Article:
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Author Picture By - Jul 09, 2015

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On July 13-16, leaders from around the world will gather in Addis Ababa, Ethiopia, to discuss a vital issue for our future: financing for development.

The conference marks an important first milestone in a historic year for international cooperation and sustainable development – development in which everyone has opportunity, no one is left behind, and the environment is protected.

In September, world leaders will gather in New York to adopt a new set of global goals for sustainable development. In December, leaders will converge in Paris for a new climate deal. The Addis conference is the first big test in 2015 for global cooperation, where leaders will agree how best to unlock the vast financial resources and investments needed to achieve our aspirations by 2030: to end extreme poverty, tackle climate change, and reduce inequalities.

Here’s what you need to know.

  1. What exactly is this conference, and who will be there?

The Third International Conference on Financing for Development will bring together government leaders, UN officials, and leaders from business and civil society to discuss how to catalyze investments in development with people and planet at the core.

  1. Why does the conversation on financing for development matter?

A lot has changed since the adoption of the Millennium Development Goals 15 years ago. It no longer makes sense to treat poverty, inequality, unemployment, or exclusion as simply issues for the developing world; they are universal challenges. Nor can we ignore the new players on the global financing scene. This is a universal agenda, which means that all governments and all actors have a role to play.

Right now, world leaders are working with the UN to launch a new global agenda (known as the Sustainable Development Goals) to end extreme poverty and promote inclusive growth and equality while protecting the planet. To put it simply, if this agenda is “what” we want for the future, financing for development is the “how” that will get us there.

We have the knowledge, the technology, and the tools to achieve this agenda, but we need the financing and political will to translate it into lasting change.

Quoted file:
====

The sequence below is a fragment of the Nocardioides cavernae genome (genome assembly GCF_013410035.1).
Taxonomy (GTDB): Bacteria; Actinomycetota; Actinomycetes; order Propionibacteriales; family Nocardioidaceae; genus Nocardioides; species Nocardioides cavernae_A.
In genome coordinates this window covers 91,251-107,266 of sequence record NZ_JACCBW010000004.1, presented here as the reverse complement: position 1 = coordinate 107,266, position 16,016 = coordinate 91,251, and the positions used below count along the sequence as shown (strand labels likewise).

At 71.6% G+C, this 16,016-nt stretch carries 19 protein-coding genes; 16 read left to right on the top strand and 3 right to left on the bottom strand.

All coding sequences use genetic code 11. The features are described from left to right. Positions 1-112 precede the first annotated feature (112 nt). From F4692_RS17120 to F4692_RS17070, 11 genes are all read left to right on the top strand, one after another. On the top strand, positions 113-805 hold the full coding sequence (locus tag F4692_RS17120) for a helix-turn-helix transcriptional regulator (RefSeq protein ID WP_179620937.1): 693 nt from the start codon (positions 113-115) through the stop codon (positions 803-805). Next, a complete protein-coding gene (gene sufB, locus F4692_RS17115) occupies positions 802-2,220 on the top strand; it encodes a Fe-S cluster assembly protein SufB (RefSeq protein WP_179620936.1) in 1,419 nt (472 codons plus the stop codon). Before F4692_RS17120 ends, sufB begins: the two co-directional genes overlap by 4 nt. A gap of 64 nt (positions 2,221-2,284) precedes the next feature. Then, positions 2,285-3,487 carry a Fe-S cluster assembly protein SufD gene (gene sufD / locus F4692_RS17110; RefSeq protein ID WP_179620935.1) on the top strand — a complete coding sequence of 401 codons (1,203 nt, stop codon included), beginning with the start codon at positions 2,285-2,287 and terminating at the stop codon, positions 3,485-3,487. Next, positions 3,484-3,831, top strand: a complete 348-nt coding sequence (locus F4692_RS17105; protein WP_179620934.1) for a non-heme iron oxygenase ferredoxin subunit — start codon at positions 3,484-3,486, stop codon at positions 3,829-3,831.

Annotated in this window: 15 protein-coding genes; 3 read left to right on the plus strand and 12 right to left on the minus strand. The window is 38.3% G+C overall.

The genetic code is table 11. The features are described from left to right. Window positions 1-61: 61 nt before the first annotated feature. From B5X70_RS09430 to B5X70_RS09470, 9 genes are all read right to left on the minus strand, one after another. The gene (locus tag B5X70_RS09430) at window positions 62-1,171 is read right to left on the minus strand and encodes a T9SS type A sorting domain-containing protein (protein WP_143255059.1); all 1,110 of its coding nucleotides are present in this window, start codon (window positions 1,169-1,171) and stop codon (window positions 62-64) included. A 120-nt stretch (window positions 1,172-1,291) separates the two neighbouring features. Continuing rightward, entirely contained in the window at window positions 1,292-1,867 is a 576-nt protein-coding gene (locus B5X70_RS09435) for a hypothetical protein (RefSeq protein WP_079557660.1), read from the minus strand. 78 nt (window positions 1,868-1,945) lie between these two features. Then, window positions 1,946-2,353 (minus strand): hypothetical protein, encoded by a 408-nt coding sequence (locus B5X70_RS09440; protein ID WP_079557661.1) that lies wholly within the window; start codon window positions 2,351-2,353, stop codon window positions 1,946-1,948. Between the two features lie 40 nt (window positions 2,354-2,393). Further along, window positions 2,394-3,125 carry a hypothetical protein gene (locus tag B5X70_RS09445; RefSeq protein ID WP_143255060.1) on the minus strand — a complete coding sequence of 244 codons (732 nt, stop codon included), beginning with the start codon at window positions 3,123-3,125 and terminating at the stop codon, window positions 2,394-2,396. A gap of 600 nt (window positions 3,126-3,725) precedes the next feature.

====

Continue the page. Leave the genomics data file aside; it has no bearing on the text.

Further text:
This will require every country and every sector to engage. As UN Secretary-General Ban Ki-moon recently wrote, “All the important economic actors – governments, the business sector, banking and insurance firms, financial institutions, and the international trading system – have to be part of the transition to sustainability.”

These diverse interests will all be represented in Addis. That’s why it’s so important that we have discussions like these about how to create an environment that unlocks resources and enables investments in long term sustainable development, from both public and private sources.

The conversations – and more importantly, the actions taken – around financing for development are essential to achieving our global agenda. The upcoming conference in Ethiopia is an opportunity to build a strong foundation for a better future.

  1. So what will leaders actually do – and what outcome can we expect – at this conference?

The Addis conference will launch a renewed global partnership on how we achieve sustainable development. I’d highlight six important things that world leaders in Addis are agreeing to:

  • Leaving no one behind and finishing the MDGs through a new social compact that provides basic health, education, water, and energy for all;
  • Increasing catalytic aid to Least Developed Countries;
  • Inviting the private sector to engage and invest as equal partners in the development process;
  • Investing in sustainable infrastructure and energy to put our economies on a sustainable trajectory;
  • Empowering girls and women and their full and equal participation in the economy; and
  • Investing in technology, science, data, and innovation.

Addis is the beginning, not the end, of the dialogue on how we achieve sustainable development. The agreement will provide a great platform for action and additional announcements in the coming months. The conference is an important (but not the only) part of the larger picture around how we secure the resources we need to alleviate extreme poverty and advance the health and well-being of people and the planet. From the GAVI replenishment this past January to this month’s education summit in Oslo, Norway, there are a number of important moments happening around financing for development. We should expect more actions and commitments over the next six to eight months to support the spirit of the Addis agreement.

It’s not a pledging conference; rather, it’s a moment when 193 governments as well as civil society and the private sector will declare their commitment to mobilize investments and financing – from all sources – that promote the well-being of people and protect the planet.

The Addis conference marks an important milestone for 2015 of a much longer road toward achieving our aspirations and ending extreme poverty by 2030. But it is only the first step.

  1. How can I get involved?

To learn more about the upcoming conference, visit the UN’s Financing for Development website here, and join the conversation online using the hashtags #FFD3 and #action2015. I’ll also be tweeting from the conference in Addis from @M2Pham.

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